The game Lewis referred to is the price game driven by supply and demand. It can be a dangerous game for the buyer, noted Lewis. “If the price goes up to $200, I still have to buy them and then I put them at market price and so nobody buys them from me and I throw them out.”
“It’s really easy to get the price of seafood up,” said Mike Gagne, the director of development for the Ipswich Shellfish Group, which services about 75 customers on Cape Cod, including Liam’s At Nauset Beach and the Lobster Claw.
“It’s supply and demand,” said Gagne. “It’s really true economics.”
In some ways, Gagne was less alarmist than others. “Clams are cyclical,” he said. “It depends on how the seed is and how the seed sticks in the beds.” Different years have different production, he said, and that varies bed to bed.
But Gagne warned of another threat to clams and clam prices, the invasive green crab. “It basically eats small clams,” he said.
The green crabs originated in Asia and came over on the ballast of a ship, said Gagne. “There are areas of Maine that are just infested with them,” he said. Now they are in Ipswich. “They’re invasive and very difficult to control.”
“The green crabs have been here a long time,” said Gagne, but they are getting worse. “Have you heard that guy named Darwin? The crabs have figured out how to survive over the winter here. They have figured out how how to bury themselves in the mud and get through winter.”
And, he added, “They’re coming to a flat near you soon.”
“How many clam diggers are even left? How many sold their home and now it’s a second cottage for somebody – a designer home with a sprinkler system and a maid?” – Mike Gagne, Ipswich Shellfish Group
Wait, there’s more. “Let’s talk about the whole socio-economic makeup of Cape Cod,” said Gagne. “How many clam diggers are even left? How many sold their home and now it’s a second cottage for somebody – a designer home with a sprinkler system and a maid?”
“The Cape is only one little segment,” said Gagne, who said the change is sweeping the East Coast. “Our average clam digger has a small family in a coastal community. They’re almost getting squeezed out because they can’t afford to live in these coastal communities anymore.”
The lack of supply will eventually affect the demand, said Gagne. The price affects “the end user who sits down to eat a plate of fried clams,” he said. “It’s the elderly, who can’t afford $26 or $28 for a plate of clams.”
“How do you get out of the death spiral?” said Gagne. “The higher the price goes, the more the volume goes down… The ginmill at the corner or the family restaurant, they may take it off the menu. That causes demand to go down.”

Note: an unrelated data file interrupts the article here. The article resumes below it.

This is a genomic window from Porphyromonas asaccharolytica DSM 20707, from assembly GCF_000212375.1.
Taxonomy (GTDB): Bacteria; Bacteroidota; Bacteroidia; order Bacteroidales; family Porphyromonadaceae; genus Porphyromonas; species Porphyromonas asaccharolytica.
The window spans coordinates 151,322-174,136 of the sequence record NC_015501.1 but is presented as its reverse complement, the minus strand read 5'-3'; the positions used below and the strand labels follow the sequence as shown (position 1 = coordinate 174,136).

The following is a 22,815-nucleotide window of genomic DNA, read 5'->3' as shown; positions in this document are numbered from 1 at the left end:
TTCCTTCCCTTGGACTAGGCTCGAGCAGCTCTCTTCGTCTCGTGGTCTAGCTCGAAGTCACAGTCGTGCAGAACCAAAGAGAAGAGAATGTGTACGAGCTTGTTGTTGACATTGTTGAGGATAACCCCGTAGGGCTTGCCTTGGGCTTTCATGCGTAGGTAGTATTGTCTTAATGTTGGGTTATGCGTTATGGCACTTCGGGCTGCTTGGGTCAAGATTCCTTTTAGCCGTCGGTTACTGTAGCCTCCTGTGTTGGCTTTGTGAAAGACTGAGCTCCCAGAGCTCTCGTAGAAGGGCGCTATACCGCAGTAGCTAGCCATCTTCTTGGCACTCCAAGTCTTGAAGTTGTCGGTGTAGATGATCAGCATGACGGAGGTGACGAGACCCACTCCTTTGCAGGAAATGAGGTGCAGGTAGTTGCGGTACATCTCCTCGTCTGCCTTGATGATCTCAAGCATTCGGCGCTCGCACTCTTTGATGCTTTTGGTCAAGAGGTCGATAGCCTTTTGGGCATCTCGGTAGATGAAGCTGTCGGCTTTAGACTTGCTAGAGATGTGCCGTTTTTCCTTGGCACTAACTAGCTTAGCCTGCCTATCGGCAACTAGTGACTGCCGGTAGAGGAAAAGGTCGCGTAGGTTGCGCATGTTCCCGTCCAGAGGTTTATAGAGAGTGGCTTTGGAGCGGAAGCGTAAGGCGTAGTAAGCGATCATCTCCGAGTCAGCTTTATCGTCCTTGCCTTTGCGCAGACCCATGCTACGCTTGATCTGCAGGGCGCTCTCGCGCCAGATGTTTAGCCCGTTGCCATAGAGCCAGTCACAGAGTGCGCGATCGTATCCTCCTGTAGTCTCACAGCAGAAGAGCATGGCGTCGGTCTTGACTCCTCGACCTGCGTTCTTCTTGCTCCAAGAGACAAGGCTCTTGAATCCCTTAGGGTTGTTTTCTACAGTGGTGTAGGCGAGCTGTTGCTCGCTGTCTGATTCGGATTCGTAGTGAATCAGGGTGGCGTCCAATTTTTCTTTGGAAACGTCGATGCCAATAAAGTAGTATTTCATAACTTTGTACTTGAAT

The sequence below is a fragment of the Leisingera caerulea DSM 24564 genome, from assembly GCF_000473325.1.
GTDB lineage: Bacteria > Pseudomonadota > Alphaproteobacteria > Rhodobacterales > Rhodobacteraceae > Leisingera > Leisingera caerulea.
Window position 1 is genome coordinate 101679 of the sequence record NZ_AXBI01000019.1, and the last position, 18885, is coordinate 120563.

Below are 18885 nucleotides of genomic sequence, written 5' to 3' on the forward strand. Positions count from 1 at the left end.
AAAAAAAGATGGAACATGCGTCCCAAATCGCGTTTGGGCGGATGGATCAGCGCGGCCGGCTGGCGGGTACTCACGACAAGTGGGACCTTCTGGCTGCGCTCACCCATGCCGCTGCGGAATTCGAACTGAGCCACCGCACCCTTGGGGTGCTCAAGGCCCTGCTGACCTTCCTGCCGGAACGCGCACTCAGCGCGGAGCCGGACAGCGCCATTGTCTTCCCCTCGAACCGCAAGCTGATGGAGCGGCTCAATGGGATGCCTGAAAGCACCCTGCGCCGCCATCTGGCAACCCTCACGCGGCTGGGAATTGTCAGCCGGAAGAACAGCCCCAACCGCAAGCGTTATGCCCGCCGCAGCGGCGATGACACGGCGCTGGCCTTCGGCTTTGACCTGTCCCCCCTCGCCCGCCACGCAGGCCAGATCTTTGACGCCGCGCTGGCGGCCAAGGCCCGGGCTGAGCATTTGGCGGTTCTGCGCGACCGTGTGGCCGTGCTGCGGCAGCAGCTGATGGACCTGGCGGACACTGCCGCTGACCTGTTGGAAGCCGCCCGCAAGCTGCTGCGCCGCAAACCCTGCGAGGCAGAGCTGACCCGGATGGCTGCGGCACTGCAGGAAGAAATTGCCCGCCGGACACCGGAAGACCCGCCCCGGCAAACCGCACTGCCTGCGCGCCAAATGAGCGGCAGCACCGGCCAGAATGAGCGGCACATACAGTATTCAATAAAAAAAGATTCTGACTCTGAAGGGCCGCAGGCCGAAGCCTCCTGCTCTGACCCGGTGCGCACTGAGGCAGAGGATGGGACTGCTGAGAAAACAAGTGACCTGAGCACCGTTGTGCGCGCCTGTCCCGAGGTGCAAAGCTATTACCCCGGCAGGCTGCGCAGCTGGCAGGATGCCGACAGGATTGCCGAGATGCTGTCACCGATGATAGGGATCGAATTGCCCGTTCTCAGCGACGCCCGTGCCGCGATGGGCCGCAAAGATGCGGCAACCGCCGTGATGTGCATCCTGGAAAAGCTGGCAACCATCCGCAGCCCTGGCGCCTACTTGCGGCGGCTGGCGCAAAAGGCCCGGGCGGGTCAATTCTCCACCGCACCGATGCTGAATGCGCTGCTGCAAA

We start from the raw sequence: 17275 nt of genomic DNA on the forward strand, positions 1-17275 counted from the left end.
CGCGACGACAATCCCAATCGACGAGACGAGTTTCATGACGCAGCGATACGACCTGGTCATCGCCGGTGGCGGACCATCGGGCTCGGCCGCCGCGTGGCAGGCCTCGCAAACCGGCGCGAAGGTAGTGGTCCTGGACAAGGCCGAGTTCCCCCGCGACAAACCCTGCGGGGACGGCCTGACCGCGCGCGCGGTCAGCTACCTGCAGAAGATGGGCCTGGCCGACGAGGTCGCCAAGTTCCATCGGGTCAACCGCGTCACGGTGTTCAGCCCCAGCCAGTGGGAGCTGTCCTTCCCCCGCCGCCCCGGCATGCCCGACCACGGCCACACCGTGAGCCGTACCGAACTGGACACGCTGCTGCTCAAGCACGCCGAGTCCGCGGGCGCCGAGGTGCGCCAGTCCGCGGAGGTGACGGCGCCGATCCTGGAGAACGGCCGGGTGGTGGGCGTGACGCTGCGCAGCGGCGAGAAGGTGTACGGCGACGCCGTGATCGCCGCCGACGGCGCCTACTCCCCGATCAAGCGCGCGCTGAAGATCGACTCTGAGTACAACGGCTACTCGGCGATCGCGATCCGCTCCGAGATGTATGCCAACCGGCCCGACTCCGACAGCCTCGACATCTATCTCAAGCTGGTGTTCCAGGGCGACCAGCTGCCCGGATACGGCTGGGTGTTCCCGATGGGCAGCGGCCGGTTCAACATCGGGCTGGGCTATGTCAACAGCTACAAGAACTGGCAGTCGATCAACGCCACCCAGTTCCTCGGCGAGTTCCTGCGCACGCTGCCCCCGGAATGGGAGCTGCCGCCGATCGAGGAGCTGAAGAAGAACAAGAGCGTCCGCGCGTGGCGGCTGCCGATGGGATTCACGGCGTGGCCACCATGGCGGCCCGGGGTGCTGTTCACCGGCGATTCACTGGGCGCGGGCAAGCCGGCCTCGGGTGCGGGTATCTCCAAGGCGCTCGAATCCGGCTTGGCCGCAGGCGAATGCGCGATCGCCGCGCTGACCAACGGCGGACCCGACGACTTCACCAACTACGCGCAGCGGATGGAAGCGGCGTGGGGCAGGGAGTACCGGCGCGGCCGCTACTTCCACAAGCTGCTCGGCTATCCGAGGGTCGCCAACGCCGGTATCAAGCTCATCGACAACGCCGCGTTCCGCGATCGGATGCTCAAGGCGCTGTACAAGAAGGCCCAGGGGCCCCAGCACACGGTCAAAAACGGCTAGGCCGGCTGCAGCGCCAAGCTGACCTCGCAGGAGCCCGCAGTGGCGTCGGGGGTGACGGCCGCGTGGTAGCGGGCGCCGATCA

Brochu said, “A lot of restaurants are supplementing fried clams with fried oysters, which are consistent in quality and the price stays the same all the time.”
“I’ve been doing this for 26 years,” said Gagne, who said price fluctuations like that are common. “That just happened with the blue crabs,” he said, citing how price of blue crab meat got so high that demand went way down.
Of course, there will always be demand, especially at a seafood shack on Cape Cod. “I cannot take them off my menu,” said Berig.
According to Gagne, “The ones that are successful are the ones that charge according to what it costs. The successful restaurants, the price goes up on the menu instead of cutting quality.”
“Tourist wise, it’s the thing,” said Lewis. “I don’t sell nearly as many clams per dollar now as I do in July.”
Even so, Lewis said his volume of clam sales have gone down even as his restaurant sales have gone up. In fact, Lewis said, “If I did not have the clams, it would help my bottom line – not selling clams.”
On the other hand, Lewis said, there is the occasional party of ten that show up and two of the ten have their heart set on fried clams. “If I don’t have fried clams, they all leave,” he said.
It’s sort of a price of admission for a Cape Cod clam shack.
“I think when people go on vacation, if they want fried clams, that’s what they are going to get,” said Brochu.
“My biggest meal besides fried clams,” said Berig, “is the fried fisherman’s platter. And you can’t have the fried fisherman’s platter without fried clams.”
The meal itself says vacation on Cape Cod. There is nothing like succulent, delicious perfectly-cooked fried clams at your favorite clam shack.
“Some people come in here and it’s almost like they’ve been waiting three weeks for their fried clam fix,” said Berig. “I would never want to take that away, and I never will.”